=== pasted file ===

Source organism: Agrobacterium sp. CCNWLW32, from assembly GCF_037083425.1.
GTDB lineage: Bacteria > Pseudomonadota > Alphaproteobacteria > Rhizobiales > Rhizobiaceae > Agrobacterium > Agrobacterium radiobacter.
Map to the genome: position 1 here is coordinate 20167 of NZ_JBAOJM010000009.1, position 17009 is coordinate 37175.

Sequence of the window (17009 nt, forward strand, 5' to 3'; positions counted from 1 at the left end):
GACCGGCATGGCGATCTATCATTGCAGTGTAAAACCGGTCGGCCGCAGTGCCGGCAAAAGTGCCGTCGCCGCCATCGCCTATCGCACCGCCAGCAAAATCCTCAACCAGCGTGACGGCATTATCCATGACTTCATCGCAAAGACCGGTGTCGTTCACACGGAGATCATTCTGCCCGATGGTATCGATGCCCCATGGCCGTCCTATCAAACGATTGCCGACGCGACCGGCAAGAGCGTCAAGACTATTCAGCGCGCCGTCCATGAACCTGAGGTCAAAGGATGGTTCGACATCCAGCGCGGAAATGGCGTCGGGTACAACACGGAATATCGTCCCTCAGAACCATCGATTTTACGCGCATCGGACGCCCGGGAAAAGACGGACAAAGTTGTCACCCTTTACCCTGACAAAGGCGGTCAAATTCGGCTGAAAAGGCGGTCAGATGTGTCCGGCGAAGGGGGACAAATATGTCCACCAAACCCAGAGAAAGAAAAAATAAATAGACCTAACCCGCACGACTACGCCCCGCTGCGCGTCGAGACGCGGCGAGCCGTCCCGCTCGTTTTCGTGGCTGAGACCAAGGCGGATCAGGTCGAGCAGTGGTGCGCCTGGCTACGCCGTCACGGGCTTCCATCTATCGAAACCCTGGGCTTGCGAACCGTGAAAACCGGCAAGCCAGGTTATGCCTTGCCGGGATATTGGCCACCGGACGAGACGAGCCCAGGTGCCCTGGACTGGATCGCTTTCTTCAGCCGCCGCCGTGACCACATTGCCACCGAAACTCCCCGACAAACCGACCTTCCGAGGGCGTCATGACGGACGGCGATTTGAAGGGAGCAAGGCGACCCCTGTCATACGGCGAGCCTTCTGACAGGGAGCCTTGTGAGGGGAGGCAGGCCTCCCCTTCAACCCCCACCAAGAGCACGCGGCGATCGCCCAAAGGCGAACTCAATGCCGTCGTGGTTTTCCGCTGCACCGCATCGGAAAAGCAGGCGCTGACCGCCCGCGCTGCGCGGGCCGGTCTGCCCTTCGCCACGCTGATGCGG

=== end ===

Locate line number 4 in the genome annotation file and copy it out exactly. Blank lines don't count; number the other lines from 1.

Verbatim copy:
Sequence of the window (17009 nt, forward strand, 5' to 3'; positions counted from 1 at the left end):